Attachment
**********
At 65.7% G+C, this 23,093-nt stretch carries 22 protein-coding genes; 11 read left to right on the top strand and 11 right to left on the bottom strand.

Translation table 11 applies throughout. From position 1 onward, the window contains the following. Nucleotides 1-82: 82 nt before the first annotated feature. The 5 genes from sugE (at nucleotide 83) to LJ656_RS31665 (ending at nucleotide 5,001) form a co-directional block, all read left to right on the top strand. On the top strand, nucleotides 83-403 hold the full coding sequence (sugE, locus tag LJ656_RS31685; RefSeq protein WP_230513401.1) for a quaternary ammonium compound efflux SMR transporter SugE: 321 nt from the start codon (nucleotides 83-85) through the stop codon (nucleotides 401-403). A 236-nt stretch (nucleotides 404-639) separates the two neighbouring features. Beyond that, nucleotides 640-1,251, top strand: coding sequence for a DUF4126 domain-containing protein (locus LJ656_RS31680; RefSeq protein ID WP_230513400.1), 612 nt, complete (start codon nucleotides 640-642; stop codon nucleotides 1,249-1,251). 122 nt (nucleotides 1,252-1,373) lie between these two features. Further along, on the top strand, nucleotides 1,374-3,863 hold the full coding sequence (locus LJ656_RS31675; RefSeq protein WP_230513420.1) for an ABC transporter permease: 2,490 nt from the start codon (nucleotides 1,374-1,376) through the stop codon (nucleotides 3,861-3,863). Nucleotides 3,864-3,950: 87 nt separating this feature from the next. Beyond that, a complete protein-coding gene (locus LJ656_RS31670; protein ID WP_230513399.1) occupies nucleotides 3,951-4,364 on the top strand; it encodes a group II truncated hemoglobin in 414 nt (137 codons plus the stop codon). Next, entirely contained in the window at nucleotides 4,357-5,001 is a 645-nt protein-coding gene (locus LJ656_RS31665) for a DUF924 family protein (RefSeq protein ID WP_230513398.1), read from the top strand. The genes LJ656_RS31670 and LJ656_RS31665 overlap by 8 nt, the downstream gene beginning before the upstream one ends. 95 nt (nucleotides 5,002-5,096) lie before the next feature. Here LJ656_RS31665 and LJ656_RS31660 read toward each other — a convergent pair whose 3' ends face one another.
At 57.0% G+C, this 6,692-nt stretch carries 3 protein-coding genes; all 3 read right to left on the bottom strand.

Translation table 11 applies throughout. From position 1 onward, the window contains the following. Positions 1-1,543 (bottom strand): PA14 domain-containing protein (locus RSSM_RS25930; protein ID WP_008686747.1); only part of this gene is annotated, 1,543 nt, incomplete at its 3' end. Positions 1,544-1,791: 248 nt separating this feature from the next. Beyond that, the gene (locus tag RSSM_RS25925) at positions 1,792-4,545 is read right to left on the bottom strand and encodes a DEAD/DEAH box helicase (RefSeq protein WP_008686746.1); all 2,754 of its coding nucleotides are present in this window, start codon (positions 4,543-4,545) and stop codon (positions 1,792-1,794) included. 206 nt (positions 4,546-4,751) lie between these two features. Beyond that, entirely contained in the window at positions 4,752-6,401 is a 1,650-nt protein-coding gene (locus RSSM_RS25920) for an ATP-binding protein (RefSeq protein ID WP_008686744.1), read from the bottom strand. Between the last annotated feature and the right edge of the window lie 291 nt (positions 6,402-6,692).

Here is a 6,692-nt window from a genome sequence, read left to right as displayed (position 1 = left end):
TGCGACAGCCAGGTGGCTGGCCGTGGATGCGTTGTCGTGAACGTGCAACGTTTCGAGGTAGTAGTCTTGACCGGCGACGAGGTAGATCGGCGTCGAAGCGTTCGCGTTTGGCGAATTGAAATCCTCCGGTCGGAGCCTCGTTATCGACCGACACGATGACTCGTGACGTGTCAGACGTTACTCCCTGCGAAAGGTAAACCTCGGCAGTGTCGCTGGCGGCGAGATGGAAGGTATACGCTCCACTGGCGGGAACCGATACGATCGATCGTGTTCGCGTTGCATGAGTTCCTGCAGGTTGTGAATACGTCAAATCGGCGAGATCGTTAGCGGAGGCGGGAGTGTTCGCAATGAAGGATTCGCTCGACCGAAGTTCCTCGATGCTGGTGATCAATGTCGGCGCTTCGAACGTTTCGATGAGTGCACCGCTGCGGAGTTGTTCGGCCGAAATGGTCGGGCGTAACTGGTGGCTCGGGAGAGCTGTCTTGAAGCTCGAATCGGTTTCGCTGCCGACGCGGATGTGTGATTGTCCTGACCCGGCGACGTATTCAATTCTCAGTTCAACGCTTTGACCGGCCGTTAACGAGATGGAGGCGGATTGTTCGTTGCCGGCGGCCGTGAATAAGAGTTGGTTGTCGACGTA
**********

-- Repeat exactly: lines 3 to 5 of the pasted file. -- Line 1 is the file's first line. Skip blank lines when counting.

At 57.0% G+C, this 6,692-nt stretch carries 3 protein-coding genes; all 3 read right to left on the bottom strand.

Translation table 11 applies throughout. From position 1 onward, the window contains the following. Positions 1-1,543 (bottom strand): PA14 domain-containing protein (locus RSSM_RS25930; protein ID WP_008686747.1); only part of this gene is annotated, 1,543 nt, incomplete at its 3' end. Positions 1,544-1,791: 248 nt separating this feature from the next. Beyond that, the gene (locus tag RSSM_RS25925) at positions 1,792-4,545 is read right to left on the bottom strand and encodes a DEAD/DEAH box helicase (RefSeq protein WP_008686746.1); all 2,754 of its coding nucleotides are present in this window, start codon (positions 4,543-4,545) and stop codon (positions 1,792-1,794) included. 206 nt (positions 4,546-4,751) lie between these two features. Beyond that, entirely contained in the window at positions 4,752-6,401 is a 1,650-nt protein-coding gene (locus RSSM_RS25920) for an ATP-binding protein (RefSeq protein ID WP_008686744.1), read from the bottom strand. Between the last annotated feature and the right edge of the window lie 291 nt (positions 6,402-6,692).

Here is a 6,692-nt window from a genome sequence, read left to right as displayed (position 1 = left end):